Our DFT calculations manifest that the non-resonance Raman band in the 400-950 cm-1 region is mainly due to the in-plane deformations of naphthyl ring. The observed weak Raman band at 960 cm-1 was calculated at 945 cm-1 and is assigned to in-plane deformation v24 mixed slightly with out-of-plane deformation γ3. The observed 852 cm-1 band of BINAM is assigned to v25, a naphthyl in-plane deformation mode involving largely the changes of the C3C4C10/C6C7C8/C5C6C7 bond-angles. DFT calculations predict this band to appear at 844 cm-1, with a pretty strong Raman intensity. Two weak bands at 794 and 774 cm-1 were detected in the normal Raman spectrum. Based on matching of calculated and observed frequencies and intensities, we assign them to the calculated bands at 787 and 768 cm-1. According to the DFT-calculations, these two modes belong to B symmetry and correspond to the in-plane skeleton deformations mixed with the C-H out-of-plane wagging of the naphthyl rings. DFT calculation for BINAM predicts a rather strong Raman band at 665 cm-1. It can be readily assigned to the observed middle-strong band at 668 cm-1. The calculated Cartesian atomic displacements of this mode suggest it to be v27, the in-pane deformation of the naphthyl ring mainly involving the bending of C7C8C9/C10C5C6 bond angles.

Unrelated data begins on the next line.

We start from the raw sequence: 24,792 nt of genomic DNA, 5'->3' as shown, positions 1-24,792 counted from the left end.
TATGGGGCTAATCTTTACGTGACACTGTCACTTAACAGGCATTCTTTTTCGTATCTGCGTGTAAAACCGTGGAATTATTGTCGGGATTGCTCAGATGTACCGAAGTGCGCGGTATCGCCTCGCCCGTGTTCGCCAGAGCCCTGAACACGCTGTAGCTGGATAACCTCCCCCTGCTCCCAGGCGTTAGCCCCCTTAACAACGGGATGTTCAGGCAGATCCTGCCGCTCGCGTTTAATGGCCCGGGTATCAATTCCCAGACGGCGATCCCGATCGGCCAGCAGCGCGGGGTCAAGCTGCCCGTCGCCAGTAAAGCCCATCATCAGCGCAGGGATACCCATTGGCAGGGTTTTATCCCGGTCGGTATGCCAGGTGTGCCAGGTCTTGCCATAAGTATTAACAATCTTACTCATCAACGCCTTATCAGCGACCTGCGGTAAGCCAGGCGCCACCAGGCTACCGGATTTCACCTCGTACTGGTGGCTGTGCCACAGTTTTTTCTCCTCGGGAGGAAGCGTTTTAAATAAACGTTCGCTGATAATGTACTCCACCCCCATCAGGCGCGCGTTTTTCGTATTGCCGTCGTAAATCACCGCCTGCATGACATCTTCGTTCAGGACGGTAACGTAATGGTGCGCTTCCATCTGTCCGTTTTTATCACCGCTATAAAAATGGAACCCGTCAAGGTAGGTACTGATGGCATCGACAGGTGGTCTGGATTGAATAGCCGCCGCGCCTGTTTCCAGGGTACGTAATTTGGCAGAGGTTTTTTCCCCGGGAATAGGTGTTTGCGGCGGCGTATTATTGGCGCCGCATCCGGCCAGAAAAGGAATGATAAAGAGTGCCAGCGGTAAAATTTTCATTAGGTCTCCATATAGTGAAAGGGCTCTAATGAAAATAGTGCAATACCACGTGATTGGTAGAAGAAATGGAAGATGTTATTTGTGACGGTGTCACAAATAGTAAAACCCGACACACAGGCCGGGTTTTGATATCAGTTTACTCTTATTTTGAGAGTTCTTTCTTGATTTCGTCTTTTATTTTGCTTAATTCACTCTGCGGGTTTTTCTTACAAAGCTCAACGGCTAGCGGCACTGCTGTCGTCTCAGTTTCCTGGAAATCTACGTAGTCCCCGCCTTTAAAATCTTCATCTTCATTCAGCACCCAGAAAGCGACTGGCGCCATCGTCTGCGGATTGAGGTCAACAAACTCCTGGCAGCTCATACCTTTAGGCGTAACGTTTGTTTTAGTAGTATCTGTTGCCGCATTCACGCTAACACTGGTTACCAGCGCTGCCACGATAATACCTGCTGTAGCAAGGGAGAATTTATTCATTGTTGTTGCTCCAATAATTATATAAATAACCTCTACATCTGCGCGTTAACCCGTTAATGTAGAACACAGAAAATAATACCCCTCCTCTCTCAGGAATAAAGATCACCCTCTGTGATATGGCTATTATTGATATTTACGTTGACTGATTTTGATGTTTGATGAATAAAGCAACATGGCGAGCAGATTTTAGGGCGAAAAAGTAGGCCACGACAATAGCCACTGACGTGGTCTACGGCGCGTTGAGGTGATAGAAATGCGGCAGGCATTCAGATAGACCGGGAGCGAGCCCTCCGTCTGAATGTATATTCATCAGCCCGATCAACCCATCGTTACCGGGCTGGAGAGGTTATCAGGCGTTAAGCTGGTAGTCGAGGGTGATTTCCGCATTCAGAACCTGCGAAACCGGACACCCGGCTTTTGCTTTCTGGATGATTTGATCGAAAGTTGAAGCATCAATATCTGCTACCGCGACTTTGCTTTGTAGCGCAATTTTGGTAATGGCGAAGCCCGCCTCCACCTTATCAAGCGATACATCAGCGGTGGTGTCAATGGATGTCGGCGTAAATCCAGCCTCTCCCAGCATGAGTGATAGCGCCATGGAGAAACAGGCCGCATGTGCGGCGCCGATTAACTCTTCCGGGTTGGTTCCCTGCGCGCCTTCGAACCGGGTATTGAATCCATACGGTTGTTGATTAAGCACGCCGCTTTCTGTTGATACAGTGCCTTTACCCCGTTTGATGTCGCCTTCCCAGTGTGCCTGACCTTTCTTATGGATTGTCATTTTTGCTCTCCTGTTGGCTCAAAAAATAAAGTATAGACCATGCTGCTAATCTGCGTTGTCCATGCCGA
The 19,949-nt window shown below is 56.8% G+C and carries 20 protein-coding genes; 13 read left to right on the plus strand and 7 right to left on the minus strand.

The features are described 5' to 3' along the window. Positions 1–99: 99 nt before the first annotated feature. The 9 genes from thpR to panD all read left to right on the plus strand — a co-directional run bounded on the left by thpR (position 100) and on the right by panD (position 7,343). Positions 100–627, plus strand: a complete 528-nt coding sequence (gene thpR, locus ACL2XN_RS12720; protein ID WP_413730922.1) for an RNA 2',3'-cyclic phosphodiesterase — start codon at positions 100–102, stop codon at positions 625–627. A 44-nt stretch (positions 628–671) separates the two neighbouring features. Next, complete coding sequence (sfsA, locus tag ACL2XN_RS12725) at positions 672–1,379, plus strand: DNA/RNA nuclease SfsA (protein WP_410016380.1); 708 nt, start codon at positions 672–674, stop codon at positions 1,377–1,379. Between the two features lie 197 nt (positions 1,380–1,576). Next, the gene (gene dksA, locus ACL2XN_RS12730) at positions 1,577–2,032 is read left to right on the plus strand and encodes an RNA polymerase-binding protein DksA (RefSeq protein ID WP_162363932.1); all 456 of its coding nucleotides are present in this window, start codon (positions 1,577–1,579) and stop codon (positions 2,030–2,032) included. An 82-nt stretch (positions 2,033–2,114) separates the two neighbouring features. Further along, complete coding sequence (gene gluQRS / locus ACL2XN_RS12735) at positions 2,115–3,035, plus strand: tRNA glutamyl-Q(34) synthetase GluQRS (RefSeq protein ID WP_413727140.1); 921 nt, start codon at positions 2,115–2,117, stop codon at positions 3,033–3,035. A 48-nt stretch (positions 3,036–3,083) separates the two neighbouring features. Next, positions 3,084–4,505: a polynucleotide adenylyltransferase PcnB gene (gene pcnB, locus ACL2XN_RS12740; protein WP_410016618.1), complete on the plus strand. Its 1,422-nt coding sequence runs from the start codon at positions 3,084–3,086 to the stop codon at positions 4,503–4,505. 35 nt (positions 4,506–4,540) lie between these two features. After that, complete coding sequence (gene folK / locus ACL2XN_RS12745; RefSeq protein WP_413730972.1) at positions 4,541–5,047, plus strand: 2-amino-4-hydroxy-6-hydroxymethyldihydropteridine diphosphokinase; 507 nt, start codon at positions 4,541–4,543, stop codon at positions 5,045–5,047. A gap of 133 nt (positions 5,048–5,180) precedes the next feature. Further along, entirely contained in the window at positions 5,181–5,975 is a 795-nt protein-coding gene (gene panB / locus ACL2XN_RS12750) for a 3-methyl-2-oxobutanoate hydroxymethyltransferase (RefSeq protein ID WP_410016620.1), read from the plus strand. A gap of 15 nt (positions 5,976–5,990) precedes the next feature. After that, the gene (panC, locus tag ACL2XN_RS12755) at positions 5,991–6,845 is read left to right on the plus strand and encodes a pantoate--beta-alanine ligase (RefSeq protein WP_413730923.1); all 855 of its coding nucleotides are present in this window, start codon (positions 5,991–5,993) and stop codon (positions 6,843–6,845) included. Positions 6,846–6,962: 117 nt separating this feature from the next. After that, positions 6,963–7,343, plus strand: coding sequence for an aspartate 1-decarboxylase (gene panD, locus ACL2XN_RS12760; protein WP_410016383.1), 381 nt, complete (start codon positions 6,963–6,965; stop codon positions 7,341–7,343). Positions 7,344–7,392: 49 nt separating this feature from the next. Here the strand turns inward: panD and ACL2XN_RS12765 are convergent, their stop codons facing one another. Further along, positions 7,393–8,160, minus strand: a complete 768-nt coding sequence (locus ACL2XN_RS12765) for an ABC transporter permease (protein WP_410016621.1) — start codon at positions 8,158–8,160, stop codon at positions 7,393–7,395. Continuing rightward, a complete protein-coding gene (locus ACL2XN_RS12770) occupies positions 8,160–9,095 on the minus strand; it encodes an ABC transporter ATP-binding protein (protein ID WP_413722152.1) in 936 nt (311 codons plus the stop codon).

In the low-frequency region, two strong Raman band was observed at 577 and 528 cm-1, respectively. We assign 528 cm-1 band to v28, the in-plane naphthyl deformation mainly involving the translational separation of two benzo rings of naphthyl, which is calculated at 530 cm-1. In the calculated Raman spectrum, a moderately strong band was predicted at 577 cm-1, which, according to the calculated atomic Cartesian displaces, can be assigned to the out-of-plane deformation of the naphthyl ring γ9 mixed mildly with in-plane vibration like v29. Another low-frequency Raman band observed at 436 cm-1 is thought corresponding to the calculated band at 433 cm-1, which can be assigned to the in-plane deformation of the naphthyl ring v30' combined with a γ9-like out-of-plane deformation.